We read in a Western paper that "The American Association for the Advancement of Science" recognizing the importance of this movement, "appointed a committee at their last meeting in Boston to memorialize Congress and the State Legislatures regarding the cultivation of timber, to recommend a law protecting trees planted along highways, and encouraging such plantations by exempting them from highway taxes. Also by appropriating money to Agricultural and Horticultural societies to be applied as premiums for tree planting."

This is true. It is also true that the writer of this, who is a member of the Association, objected to the report when it was introduced that such an indiscriminate recommendation was not worthy of the Association, - that there were numberless cases where roadside trees would be an injury to good roads, which were as important to local prosperity as forest trees; that there were thousands of locations now where trees were a drug, and to relieve from taxes people who planted a half dozen where millions already existed, was a waste and trifling with the public money. The speaker was cut off by the President Morgan, who ruled that the question before the body was on "the acceptance of the report as a whole," and that discus sion on its parts was not in order. The writer of this then prepared to move its reference back to the Committee, when a distinguished botanist and member of the Committee begged him to let it drop, "as," said he, "we have been seven years with this subject before us, and we cannot do any better. If the recommendation is not practical, it cannot certainly do much harm.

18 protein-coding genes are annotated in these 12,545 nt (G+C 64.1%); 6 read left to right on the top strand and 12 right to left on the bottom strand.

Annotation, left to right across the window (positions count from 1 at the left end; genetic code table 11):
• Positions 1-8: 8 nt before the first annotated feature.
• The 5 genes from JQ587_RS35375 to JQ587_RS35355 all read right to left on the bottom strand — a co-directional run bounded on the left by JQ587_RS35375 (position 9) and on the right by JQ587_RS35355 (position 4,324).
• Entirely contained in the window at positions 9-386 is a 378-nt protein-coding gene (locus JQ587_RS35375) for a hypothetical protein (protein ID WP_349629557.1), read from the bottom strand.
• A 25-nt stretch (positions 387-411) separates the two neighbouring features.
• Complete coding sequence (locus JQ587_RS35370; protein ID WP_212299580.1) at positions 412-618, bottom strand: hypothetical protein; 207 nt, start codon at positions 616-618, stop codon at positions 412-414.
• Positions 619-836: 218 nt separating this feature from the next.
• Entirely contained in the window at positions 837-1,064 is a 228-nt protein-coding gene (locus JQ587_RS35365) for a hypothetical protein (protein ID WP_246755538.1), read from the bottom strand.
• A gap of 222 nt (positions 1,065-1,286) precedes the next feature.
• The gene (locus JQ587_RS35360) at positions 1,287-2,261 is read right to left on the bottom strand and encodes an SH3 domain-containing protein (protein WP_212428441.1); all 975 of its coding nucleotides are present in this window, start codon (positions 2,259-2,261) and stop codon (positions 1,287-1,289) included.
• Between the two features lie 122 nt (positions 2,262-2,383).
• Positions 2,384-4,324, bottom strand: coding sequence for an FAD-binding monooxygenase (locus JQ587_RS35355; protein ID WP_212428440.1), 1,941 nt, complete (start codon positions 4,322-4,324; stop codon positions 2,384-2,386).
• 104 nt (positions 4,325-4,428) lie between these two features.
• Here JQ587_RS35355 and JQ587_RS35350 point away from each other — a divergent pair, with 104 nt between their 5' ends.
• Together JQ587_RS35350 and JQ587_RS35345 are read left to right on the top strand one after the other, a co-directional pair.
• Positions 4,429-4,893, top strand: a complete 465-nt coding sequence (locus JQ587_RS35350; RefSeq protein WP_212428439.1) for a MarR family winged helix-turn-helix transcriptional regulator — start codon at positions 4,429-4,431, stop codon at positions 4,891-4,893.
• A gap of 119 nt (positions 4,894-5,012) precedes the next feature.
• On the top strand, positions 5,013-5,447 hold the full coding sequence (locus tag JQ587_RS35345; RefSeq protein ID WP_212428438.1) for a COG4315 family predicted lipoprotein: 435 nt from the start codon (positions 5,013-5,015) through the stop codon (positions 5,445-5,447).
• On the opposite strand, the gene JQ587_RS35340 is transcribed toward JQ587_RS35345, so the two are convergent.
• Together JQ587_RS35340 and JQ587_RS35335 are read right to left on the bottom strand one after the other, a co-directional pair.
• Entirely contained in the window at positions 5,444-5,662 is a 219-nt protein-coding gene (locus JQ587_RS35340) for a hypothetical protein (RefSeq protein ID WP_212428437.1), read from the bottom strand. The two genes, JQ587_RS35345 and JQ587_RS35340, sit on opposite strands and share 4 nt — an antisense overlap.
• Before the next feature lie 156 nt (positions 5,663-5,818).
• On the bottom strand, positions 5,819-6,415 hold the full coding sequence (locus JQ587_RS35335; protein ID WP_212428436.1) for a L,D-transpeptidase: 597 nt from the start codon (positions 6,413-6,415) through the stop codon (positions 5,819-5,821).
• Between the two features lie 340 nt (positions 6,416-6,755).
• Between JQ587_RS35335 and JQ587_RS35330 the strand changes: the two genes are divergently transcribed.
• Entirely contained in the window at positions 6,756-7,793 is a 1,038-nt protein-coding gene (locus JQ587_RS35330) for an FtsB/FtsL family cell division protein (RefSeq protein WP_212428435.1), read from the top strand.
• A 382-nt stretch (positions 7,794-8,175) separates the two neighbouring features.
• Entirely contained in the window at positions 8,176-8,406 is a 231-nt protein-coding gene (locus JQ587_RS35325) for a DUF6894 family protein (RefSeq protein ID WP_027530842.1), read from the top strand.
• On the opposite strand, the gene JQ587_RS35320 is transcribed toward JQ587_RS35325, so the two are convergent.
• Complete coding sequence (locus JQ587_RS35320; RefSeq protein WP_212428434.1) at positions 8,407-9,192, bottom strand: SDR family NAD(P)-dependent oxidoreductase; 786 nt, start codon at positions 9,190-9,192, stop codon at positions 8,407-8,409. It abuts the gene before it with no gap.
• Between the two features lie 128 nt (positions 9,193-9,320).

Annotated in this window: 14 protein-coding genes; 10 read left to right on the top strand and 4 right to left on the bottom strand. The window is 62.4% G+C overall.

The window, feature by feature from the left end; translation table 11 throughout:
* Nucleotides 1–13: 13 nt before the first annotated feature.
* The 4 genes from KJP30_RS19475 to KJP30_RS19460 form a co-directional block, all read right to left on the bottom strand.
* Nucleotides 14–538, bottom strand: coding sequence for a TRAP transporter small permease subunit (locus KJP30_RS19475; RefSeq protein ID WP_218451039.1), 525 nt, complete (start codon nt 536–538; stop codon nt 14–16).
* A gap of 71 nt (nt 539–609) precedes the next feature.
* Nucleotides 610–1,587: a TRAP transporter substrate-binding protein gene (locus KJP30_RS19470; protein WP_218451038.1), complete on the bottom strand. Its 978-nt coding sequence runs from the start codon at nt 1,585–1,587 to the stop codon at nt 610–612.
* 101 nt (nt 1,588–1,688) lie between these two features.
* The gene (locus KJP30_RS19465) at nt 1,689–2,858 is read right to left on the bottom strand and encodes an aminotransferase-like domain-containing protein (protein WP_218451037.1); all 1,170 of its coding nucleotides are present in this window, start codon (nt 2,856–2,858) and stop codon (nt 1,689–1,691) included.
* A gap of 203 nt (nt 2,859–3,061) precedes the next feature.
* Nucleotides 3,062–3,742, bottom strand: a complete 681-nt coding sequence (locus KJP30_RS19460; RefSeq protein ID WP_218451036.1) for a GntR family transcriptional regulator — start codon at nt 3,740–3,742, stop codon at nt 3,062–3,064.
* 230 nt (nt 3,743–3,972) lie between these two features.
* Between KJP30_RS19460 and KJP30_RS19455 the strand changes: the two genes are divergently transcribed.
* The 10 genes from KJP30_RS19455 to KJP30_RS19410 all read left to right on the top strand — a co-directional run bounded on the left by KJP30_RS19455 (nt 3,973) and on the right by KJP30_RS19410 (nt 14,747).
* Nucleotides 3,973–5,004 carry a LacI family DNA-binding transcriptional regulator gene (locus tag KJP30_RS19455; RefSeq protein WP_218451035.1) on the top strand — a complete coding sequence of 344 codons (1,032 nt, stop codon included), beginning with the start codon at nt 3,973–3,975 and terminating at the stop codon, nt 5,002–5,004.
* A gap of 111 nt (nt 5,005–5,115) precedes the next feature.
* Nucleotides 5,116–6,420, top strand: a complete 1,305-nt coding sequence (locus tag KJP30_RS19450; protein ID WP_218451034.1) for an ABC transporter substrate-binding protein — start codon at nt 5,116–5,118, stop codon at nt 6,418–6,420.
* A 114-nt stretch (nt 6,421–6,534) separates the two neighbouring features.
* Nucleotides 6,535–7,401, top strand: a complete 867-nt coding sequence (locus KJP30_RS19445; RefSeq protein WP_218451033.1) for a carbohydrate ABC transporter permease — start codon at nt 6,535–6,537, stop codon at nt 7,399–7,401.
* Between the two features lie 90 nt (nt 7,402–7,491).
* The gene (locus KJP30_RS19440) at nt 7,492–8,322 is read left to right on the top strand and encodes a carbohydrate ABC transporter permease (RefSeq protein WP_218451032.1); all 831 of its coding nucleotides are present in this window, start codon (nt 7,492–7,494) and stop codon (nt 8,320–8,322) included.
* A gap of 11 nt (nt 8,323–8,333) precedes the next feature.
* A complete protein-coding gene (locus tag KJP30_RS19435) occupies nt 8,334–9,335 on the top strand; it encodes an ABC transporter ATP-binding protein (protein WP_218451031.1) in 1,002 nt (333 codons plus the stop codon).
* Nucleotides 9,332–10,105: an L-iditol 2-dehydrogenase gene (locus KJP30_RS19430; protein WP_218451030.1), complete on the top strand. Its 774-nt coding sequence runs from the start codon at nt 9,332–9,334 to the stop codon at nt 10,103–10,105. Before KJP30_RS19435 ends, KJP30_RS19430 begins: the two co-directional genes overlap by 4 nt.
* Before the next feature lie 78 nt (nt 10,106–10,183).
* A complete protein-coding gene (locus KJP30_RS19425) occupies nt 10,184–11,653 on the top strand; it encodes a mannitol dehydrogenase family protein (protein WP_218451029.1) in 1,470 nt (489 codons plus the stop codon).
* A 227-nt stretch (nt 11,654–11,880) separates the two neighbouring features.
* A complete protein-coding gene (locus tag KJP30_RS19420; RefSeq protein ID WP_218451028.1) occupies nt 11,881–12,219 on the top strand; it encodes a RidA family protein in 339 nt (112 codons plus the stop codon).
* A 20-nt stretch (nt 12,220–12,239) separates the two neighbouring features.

For my part I want to get rid of any further consideration of the subject."

It seems only right to the great body of the members of this Association, that it should be understood, that this report was only adopted under the ruling of the President, and out of compliment to the members of its Committee, and not by any means that it was the unanimous sentiment of that body.

The "memorial to Congress and State Legislatures" to aid the great national question of Forestry by premiums on a few street trees, strikes us as another illustration of the mountain in labor which brought forth a mouse. If the question had been the adornment of villages, or the hygeinic condition of towns and cities, it would have been in place; but in a great national question of forestry, it seemed scarcely worth "a memorial to Congress."